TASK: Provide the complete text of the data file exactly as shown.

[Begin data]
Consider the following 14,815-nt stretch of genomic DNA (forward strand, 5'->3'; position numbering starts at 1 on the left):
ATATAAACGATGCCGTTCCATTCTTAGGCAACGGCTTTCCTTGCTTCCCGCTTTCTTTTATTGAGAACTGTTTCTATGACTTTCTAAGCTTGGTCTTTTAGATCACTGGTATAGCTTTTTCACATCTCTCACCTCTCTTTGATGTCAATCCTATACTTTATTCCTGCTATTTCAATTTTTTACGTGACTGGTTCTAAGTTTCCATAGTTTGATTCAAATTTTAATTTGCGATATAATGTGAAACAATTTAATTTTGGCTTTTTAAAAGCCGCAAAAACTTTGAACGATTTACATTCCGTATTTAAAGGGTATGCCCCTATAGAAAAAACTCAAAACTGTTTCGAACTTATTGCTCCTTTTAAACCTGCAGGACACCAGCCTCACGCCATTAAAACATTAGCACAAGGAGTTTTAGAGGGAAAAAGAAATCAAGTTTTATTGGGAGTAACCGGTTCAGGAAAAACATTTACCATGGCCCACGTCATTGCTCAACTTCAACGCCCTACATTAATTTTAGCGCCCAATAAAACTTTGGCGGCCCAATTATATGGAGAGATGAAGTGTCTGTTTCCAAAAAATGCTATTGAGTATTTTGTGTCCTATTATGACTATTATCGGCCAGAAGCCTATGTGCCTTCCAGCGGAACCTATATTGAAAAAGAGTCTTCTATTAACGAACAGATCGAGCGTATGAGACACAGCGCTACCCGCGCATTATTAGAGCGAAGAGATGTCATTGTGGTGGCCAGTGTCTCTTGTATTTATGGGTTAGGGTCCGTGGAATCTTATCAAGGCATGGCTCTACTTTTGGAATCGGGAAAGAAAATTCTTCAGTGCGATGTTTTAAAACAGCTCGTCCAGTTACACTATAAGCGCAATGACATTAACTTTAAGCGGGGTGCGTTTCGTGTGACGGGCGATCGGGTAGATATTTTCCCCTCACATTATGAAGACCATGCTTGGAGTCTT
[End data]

Consider the following 14,815-nt stretch of genomic DNA (forward strand, 5'->3'; position numbering starts at 1 on the left):
ATATAAACGATGCCGTTCCATTCTTAGGCAACGGCTTTCCTTGCTTCCCGCTTTCTTTTATTGAGAACTGTTTCTATGACTTTCTAAGCTTGGTCTTTTAGATCACTGGTATAGCTTTTTCACATCTCTCACCTCTCTTTGATGTCAATCCTATACTTTATTCCTGCTATTTCAATTTTTTACGTGACTGGTTCTAAGTTTCCATAGTTTGATTCAAATTTTAATTTGCGATATAATGTGAAACAATTTAATTTTGGCTTTTTAAAAGCCGCAAAAACTTTGAACGATTTACATTCCGTATTTAAAGGGTATGCCCCTATAGAAAAAACTCAAAACTGTTTCGAACTTATTGCTCCTTTTAAACCTGCAGGACACCAGCCTCACGCCATTAAAACATTAGCACAAGGAGTTTTAGAGGGAAAAAGAAATCAAGTTTTATTGGGAGTAACCGGTTCAGGAAAAACATTTACCATGGCCCACGTCATTGCTCAACTTCAACGCCCTACATTAATTTTAGCGCCCAATAAAACTTTGGCGGCCCAATTATATGGAGAGATGAAGTGTCTGTTTCCAAAAAATGCTATTGAGTATTTTGTGTCCTATTATGACTATTATCGGCCAGAAGCCTATGTGCCTTCCAGCGGAACCTATATTGAAAAAGAGTCTTCTATTAACGAACAGATCGAGCGTATGAGACACAGCGCTACCCGCGCATTATTAGAGCGAAGAGATGTCATTGTGGTGGCCAGTGTCTCTTGTATTTATGGGTTAGGGTCCGTGGAATCTTATCAAGGCATGGCTCTACTTTTGGAATCGGGAAAGAAAATTCTTCAGTGCGATGTTTTAAAACAGCTCGTCCAGTTACACTATAAGCGCAATGACATTAACTTTAAGCGGGGTGCGTTTCGTGTGACGGGCGATCGGGTAGATATTTTCCCCTCACATTATGAAGACCATGCTTGGAGTCTT